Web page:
THE PROCEDURE: Fluorescence in situ hybridisation (FISH) is a technique which detects chromosomal and genetic aberrations at the cellular level by using fluorescent-labelled nucleic acid probes. In bladder cancer, numerous chromosomal abnormalities have been identified which are associated with both the development and progression of the disease. The UroVysion FISH assay consists of a four-colour, four-probe mixture of DNA probe sequences homologous to specific regions on chromosomes 3, 7, 9 and 17. The assay is designed to detect aneuploidy of chromosomes 3, 7 and 17, and the loss of the 9p21 locus on chromosome 9. This set of probes was selected for testing on the basis of reports in the scientific literature that associated these changes in DNA (chromosome copy number changes or deletion of the locus) with bladder cancer (Vysis 2005). The Vysis UroVysion probe mixture contains chromosome enumeration probe (CEP) 3 SpectrumRed, CEP 7 SpectrumGreen and CEP 17 SpectrumAqua, which hybridise to the centromere regions of chromosomes 3, 7 and 17 respectively, and locus-specific identifier (LSI) 9p21 SpectrumGold, which hybridises to the p16 gene at 9p21. The process of performing FISH using the UroVysion assay first involves fixing cells from urine samples on microscope slides. The DNA is denatured to its single-stranded form and allowed to hybridise with the UroVysion DNA probes. Following hybridisation, unbound probe is removed by a series of washes, and the nuclei are counterstained with DAPI (4,6-diamidino-2-phenylindole), a DNA-specific stain that fluoresces blue (Vysis 2005). Specific hybridisation of the UroVysion probes is viewed through a fluorescence microscope equipped with appropriate excitation and emission filter sets allowing visualisation of the red, green, aqua, and gold fluorescent signals. The probes specific for chromosomes 3, 7, and 17 and the 9p21 region are counted by microscopic examination of the nuclei, which are easily distinguished by the DAPI staining. Interpretation of results involves recording the DNA probe profile (the number of probe signals of each colour) to determine whether there is aneusomy of chromosomes 3, 7 or 17, or deletion of the 9p21 locus. MEDICAL SERVICES ADVISORY COMMITTEE - ROLE AND APPROACH: The Medical Services Advisory Committee (MSAC) was established by the Australian Government to strengthen the role of evidence in health financing decisions in Australia. MSAC advises the Minister for Health and Ageing on the evidence relating to the safety, effectiveness and cost-effectiveness of new and existing medical technologies and procedures, and under what circumstances public funding should be supported. A rigorous assessment of evidence is thus the basis of decision-making when funding is sought under Medicare. A team from the National Health and Medical Research Council’s Clinical Trials Centre was engaged to conduct a systematic review of literature on the UroVysion FISH assay for the detection of bladder cancer recurrence. An advisory panel with expertise in this area then evaluated the evidence and provided advice to MSAC. MSAC'S ASSESSMENT OF THE UROVYSION FISH ASSAY FOR DETECTING RECURRENT BLADDER CANCER: The evaluators worked with members of the advisory panel to develop specific questions on the use of the UroVysion FISH assay for detecting recurrence of transitional cell carcinoma (TCC) of the bladder. The question addressed in this review is: - What is the value of the UroVysion FISH Assay in conjunction with cystoscopy versus cystoscopy alone to diagnose recurrence of TCC in patients who have previously been diagnosed with TCC of the bladder who would undergo cystoscopy under local anaesthetic? A comprehensive search strategy was developed to identify systematic reviews and controlled trials of the safety, effectiveness or cost-effectiveness of the UroVysion FISH assay. In addition to electronic database searches, reference lists of identified publications were hand-searched, and publications were provided by the company submitting the application. Seven publications met criteria for inclusion in the report. CLINICAL NEED: Bladder cancer is one of the most common cancers in Western society. In Australia in 2001, bladder cancer was the fifth most common cancer among men and the eight most common cancer overall (AIHW 2004b). It was associated with 3.1% of all cancer deaths among men, and 2.5% of cancer deaths overall (AIHW 2004b). The incidence of bladder cancer has steadily increased between 1991 and 2001 at an average rate of 0.1% per annum for males and 0.7% per annum for females (AIHW 2004b). Furthermore, in Australia in 2002–03, there were 15 672 hospital separations (both public and private) for malignant neoplasm of the bladder (ICD-10-AM principal diagnosis code C67), which corresponds to 4.01 separations per 10 000 population (AIHW 2004a). These separations included 47 248 patient days, with an average length of stay for each separation of 3.02 days (AIHW 2004a). Recurrence of bladder cancer is common: 60% to 80% of patients with papillary tumours experience recurrence after initial destruction of the papillary lesions (Newling et al. 1995). Tumours are most likely to recur in the first year after transurethral resection (Debruyne & Witjes 1999), and patients are closely monitored for recurrence after their initial presentation and treatment. In patients who initially present with superficial tumours, the majority of recurrent tumours are also superficial, but about 15% of patients will develop tumour progression with bladder muscle invasion (Van Erps & Denis 1999). SAFETY: None of the seven studies included in this review reported complications from the UroVysion test, cystoscopy or any of the comparators. As the UroVysion FISH Assay is a non-invasive test performed on voided urine, there are minimal or no risks to the safety of the patient providing the urine sample. As urine is a body fluid, universal blood and body fluid precautions should be followed to ensure the safety of staff involved in the collection, transport and analysis of the urine samples. In comparison to the UroVysion test, cystoscopies are invasive procedures and are associated with known adverse effects. These include bladder rupture, stranguria, bleeding and urinary tract infections, although it would appear that the incidence of serious complications following cystoscopy is rare, and although minor complications are more common, they usually resolve spontaneously within 48 hours and are likely to be of minimal clinical significance. EFFECTIVENESS: Seven diagnostic accuracy studies were identified for inclusion in the review. In general, the quality of the studies was fair, with one study of high quality and one study of low quality. The studies include a total of 1072 patients, with sample sizes ranging from 19 to 451, and a median of 86. These sample sizes include patients with a history of bladder cancer, patients being investigated for bladder cancer who have no history of bladder cancer, and healthy controls or patients without suspected bladder cancer. Considering only those patients being monitored for bladder cancer recurrence, there were a total of 558 patients, with sample sizes ranging from 19 to 176, and a median of 51. Four of the included studies provided sufficient data for the reconstruction of two-bytwo tables of results in patients being monitored for recurrence. The other three studies presented only values of sensitivity or specificity. Owing to statistically significant heterogeneity in the estimates of UroVysion accuracy across studies, a single pooled estimate of test accuracy could not be obtained. The sensitivity of the UroVysion test ranged from 48% to 86%, and the specificity ranged from 34.3% to 100%. Differences in the types of patients included in the trials, the reference standard used and the quality of the trials is likely to have contributed to the variation between studies. The potential impact of the UroVysion test on clinical practice was determined from the results of the studies, which were used to gain estimates of the likelihood ratios (LRs) of the UroVysion test. The positive LRs ranged from 1.3 to 21.1, and the negative LRs ranged from 0.2 to 0.5. Applying these LRs to various pretest probabilities of recurrence (based on risk of recurrence and period of follow-up) revealed that for most patients, the use of the UroVysion test does not greatly increase the probability of detecting recurrence. Clinical impact is likely to be greatest in patients with a high risk of recurrence who have undergone at least one year of follow-up. In these patients, current practice is to give patients a cystoscopy under local anaesthetic (LA), and a large proportion undergo a second cystoscopy under general anaesthetic (GA) (owing to high rates of recurrence). Using the result of the UroVysion test to determine the type of anaesthetic for cystoscopy means that only a small number of patients will unnecessarily undergo cystoscopy under GA (owing to a false positive UroVysion test), while the majority of patients will have to undergo only one cystoscopy (compared with current practice). The post-test probabilities show that in patients with a low risk of recurrence who are early in their follow-up, the chance of missing a recurrence following a negative UroVysion test is small, but the probability of missing a recurrence increases in patients with higher risks or in patients at later stages in their follow-up. This problem of false negatives is not of clinical significance if the UroVysion test is only to be used in conjunction with cystoscopy, as the recurrence will be detected by cystoscopy. COST-EFFECTIVENESS: The reviewers developed an economic model comparing a clinical pathway where patients undergo cystoscopy under LA followed by a cystoscopy under GA if they have a positive result to a pathway where patients initially undergo the UroVysion test, the result of which informs whether a patient undergoes cystoscopy under LA or GA. The model showed that at both the 3-month follow-up and at 5 years (cumulative costs over a 5-year follow-up period), the costs of following the UroVysion clinical pathway exceeded the costs of following the current-practice clinical pathway. At 5 years, the cost of following the UroVysion pathway was $7835, compared to $5959 for following current practice. Therefore, the UroVysion clinical pathway increased the expected cost for patients until first recurrence by $1876 over current practice. As the cost analysis is conditional on the rate of recurrence, the costs of procedures, the sensitivity and specificity of the UroVysion test, and the specificity of LA cystoscopy, one-way sensitivity analysis and a best-case scenario were used to allow for the uncertainty of the parameters used in the model. In general, under any plausible variation of evidence of accuracy, costs or rates of recurrence, the use of the UroVysion test remained more costly than current practice given the expected diagnostic pathways. As diagnostic pathways with and without the UroVysion test are expected to have equivalent clinical outcomes, the UroVysion clinical pathway was dominated by (more expensive while having equivalent effects relative to) current practice. RECOMMENDATION: MSAC recommended that on the strength of evidence pertaining to UroVysion fluorescence in situ hybridisation (FISH) assay public funding should not be supported for this procedure. The clinical usefulness of the test is limited by the sensitivity and expense of the test and the cost effectiveness was not demonstrated. - The Minister for Health and Ageing accepted/rejected this recommendation on 28 March 2006. -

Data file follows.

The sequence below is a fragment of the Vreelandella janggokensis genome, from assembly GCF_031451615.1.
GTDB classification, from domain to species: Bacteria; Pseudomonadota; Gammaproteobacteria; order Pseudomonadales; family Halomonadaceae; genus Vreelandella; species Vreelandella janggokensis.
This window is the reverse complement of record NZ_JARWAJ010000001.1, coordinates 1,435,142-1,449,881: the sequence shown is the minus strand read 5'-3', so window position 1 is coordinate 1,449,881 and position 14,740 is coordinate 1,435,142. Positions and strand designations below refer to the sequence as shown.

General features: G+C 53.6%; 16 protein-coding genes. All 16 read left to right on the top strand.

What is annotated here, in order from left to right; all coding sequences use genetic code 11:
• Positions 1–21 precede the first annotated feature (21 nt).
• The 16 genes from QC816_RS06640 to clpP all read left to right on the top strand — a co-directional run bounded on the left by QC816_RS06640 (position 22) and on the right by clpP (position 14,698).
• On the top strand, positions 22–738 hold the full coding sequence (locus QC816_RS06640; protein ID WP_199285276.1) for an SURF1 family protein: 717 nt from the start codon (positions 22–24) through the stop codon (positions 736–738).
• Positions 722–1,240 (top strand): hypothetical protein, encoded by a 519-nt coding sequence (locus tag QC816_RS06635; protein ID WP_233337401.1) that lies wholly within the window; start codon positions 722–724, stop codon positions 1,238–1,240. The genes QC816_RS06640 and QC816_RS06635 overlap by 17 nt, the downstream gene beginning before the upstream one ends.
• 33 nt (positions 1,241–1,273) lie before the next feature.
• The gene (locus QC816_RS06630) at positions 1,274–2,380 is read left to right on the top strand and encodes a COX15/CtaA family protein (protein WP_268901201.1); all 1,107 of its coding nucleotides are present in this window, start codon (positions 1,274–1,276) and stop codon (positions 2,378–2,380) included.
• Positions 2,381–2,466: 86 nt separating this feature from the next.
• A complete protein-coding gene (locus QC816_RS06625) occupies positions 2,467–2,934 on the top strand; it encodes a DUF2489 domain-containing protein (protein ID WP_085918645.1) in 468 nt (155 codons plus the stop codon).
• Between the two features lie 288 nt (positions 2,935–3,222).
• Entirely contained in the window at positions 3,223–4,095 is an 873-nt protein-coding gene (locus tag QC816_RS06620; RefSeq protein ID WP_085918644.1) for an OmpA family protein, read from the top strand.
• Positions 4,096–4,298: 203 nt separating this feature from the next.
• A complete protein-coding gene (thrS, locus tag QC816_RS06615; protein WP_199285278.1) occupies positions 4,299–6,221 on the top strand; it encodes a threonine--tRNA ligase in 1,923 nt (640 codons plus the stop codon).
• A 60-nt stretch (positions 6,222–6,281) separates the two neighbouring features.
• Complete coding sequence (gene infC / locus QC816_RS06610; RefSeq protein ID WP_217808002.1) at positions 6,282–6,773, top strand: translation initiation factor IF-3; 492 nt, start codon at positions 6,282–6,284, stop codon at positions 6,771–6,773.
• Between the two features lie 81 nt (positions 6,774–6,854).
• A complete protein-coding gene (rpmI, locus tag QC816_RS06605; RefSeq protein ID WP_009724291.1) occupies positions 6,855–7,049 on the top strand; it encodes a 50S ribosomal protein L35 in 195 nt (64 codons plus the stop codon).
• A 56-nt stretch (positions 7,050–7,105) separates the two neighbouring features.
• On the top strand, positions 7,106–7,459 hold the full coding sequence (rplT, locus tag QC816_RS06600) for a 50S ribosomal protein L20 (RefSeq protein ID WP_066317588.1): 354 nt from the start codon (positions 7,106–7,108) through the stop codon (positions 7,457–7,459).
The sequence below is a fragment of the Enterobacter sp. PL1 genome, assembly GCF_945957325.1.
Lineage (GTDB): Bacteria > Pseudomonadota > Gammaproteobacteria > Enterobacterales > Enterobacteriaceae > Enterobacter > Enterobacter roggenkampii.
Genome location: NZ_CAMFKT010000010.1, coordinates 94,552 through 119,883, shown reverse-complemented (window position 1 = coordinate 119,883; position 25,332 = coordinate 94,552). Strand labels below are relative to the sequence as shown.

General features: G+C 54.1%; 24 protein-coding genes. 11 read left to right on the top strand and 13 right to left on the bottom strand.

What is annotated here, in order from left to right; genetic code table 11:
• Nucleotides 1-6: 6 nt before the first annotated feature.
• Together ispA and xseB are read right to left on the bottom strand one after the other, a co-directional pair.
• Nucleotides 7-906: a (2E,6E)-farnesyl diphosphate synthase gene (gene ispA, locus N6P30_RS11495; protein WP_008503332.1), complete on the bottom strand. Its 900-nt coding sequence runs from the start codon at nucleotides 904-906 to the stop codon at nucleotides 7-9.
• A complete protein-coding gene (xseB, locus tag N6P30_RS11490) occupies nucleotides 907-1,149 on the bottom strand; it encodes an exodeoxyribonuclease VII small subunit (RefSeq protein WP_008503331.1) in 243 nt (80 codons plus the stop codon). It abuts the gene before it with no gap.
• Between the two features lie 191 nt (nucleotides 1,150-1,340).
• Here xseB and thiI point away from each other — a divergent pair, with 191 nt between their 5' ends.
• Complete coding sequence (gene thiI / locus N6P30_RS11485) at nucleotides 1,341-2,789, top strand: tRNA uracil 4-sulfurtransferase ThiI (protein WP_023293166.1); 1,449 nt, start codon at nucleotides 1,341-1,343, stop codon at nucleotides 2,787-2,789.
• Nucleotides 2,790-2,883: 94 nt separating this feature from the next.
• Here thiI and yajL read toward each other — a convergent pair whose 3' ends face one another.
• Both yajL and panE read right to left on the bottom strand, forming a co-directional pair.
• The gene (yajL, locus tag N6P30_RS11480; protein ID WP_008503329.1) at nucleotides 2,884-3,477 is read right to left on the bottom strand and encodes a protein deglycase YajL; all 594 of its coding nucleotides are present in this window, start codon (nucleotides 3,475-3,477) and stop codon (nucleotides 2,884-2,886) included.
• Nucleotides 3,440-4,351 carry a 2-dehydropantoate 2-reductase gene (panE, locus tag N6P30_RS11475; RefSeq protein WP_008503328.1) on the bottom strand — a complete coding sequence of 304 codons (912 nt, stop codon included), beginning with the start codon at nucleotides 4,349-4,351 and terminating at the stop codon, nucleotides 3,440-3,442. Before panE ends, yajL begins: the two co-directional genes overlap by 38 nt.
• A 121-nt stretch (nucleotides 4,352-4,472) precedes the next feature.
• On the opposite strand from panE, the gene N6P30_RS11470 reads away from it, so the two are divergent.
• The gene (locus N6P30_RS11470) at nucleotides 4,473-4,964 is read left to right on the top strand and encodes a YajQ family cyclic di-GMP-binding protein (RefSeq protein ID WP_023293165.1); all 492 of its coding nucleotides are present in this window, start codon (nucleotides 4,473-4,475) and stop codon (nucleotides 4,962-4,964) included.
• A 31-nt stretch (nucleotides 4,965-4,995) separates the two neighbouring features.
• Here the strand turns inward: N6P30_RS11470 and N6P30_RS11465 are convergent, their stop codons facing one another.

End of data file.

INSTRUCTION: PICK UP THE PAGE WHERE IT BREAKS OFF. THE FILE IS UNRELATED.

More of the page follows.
Original languageEnglish
Place of PublicationCanberra ACT Australia
PublisherCommonwealth Government of Australia
Commissioning bodyMedical Services Advisory Committee (Australia)
Number of pages106
ISBN (Electronic)064282925X
ISBN (Print)0642829241
Publication statusPublished - 2006
Externally publishedYes

Cite this